Terminal is a very powerful tool which can be used for anything from development to running scripts, to finely manipulating the OS X configuration and customizing the system for your needs. For anyone familiar with a standard BSD terminal interface, the OS X Terminal will be very familiar; however, there are a number of small tricks available when using Terminal in OS X, which can greatly enhance your uses of the Terminal.
The two more useful tricks are how you can manage file and folder paths in the Terminal. Often you might be at a specific path in the Terminal and wish to reveal it or a targeted file in the Finder, which can be done using the "open" command in the following ways:
- Open the current Terminal folder in the Finder
- Reveal a specified file in the Finder
open -R path/to/file
In addition to revealing or opening items from Terminal in the OS X Finder, you can specify a full path to items in the Finder by dragging and dropping them in the window. For instance, if you would like to change directories to a directory within a shared folder you have mounted on your Desktop, then you can do so by typing "cd" followed by a space, and then locate the desired directory in the Finder and drag it to the Terminal window. This will input the folder path, with all appropriate escaped characters, and you can then press Enter to execute the command and switch directories.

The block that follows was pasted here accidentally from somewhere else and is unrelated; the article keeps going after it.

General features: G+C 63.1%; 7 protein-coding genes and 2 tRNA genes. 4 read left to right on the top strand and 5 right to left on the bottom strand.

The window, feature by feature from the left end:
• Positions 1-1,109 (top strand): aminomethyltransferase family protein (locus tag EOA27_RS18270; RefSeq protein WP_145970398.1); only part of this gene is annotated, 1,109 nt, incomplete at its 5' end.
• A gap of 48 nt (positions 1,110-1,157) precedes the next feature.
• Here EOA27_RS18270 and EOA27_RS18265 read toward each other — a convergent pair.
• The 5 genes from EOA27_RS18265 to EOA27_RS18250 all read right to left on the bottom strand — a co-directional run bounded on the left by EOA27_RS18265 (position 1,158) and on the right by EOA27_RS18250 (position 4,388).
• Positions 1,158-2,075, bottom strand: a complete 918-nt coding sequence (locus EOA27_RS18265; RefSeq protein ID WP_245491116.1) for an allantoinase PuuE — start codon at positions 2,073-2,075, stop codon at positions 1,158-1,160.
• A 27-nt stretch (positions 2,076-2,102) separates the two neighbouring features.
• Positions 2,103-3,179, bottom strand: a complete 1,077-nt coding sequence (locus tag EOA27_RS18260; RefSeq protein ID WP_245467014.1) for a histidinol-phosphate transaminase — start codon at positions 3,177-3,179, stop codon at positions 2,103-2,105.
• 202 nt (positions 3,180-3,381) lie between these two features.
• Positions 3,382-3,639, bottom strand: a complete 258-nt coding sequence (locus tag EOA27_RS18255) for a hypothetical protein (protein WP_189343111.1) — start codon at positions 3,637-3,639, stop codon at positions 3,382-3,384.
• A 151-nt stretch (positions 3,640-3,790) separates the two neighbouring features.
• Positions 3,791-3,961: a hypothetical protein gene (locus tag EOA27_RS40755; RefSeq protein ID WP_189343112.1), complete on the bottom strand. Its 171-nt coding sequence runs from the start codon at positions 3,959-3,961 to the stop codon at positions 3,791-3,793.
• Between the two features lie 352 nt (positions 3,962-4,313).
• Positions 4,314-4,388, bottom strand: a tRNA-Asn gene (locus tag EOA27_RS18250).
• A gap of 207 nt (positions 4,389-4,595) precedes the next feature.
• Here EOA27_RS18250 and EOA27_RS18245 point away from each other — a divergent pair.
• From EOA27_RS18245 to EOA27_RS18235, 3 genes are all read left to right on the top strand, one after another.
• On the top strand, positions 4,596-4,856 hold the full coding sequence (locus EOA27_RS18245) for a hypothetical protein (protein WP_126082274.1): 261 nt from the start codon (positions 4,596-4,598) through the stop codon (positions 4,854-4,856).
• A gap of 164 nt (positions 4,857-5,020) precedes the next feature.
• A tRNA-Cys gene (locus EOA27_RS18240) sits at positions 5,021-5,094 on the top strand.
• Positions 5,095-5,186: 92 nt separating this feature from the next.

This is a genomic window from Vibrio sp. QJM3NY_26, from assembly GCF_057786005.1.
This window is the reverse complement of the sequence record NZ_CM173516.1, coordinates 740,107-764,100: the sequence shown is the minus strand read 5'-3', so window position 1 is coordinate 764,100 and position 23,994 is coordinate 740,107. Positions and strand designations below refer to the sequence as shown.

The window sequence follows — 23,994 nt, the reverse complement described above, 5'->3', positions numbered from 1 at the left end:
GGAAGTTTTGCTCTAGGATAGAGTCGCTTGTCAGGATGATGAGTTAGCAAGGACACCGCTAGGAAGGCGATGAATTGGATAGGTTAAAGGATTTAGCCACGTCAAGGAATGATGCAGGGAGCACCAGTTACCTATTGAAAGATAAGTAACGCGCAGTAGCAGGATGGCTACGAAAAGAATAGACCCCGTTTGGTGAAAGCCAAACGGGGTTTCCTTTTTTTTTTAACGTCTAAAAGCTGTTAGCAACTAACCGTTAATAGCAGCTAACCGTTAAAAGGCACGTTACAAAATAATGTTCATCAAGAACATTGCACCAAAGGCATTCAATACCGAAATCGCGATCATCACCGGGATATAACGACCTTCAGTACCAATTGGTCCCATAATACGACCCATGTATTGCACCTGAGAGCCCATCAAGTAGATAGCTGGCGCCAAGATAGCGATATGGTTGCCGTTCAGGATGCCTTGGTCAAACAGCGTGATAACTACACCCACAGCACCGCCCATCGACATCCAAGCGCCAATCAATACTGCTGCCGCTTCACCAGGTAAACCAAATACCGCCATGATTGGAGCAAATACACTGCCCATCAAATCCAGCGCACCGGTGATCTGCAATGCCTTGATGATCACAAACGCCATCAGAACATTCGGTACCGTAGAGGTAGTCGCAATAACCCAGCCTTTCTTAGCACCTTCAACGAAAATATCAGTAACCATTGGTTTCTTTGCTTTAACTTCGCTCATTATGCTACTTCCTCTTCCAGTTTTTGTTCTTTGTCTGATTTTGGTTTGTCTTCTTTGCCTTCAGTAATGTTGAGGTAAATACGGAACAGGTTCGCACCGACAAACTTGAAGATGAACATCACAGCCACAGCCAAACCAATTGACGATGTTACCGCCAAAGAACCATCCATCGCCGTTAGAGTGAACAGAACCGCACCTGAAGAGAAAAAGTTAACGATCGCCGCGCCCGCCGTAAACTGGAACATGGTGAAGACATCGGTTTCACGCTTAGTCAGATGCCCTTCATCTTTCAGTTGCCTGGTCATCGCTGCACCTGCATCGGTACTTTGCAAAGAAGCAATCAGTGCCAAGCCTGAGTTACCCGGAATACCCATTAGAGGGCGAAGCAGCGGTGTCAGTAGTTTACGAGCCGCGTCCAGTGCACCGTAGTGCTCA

The next tip involves the OS X clipboard, where you might have some complex output from various commands which you might like to place in another document. You can always redirect output to a text file or two, but OS X also supports the "pbcopy" command, to which you can pipe contents so they will be placed on the clipboard. For instance, you can run the following command to echo some text and have it placed on the clipboard:
echo "hello world" | pbcopy
With contents on the clipboard in this manner, you can retrieve them using the "pbpaste" command, or you can go to any application that supports copy and paste functions and paste the contents there.
Another feature of Terminal is the ability to position your cursor. If you have dealt with command line tools before, you might find one of the biggest frustrations is going back and editing a mid-section of an entered command before executing it. If you do this, or if you use any terminal-based editors like "nano," then you might find yourself pressing and holding arrow keys to move your cursor to the desired location. However, OS X supports a quick option to place your cursor with a click of the mouse. Simply hold the Option key, and the mouse will turn into a crosshair. Now you can click on a location otherwise navigable by arrow keys, and OS X will place your cursor at this point.
Finally, Terminal offers a few options for looking up command information you might encounter. While you can use the "man" command to look up the manual page for a specific command for function, doing this will take over your current Terminal window. Instead, you can right-click a specific command and choose from among options to open the man page in a separate window, search the man page index, or even perform a Google search for the selected term.
With these options, your productivity in Terminal can greatly increase, and can make navigating your system and switching between Terminal use and Finder use far more seamless.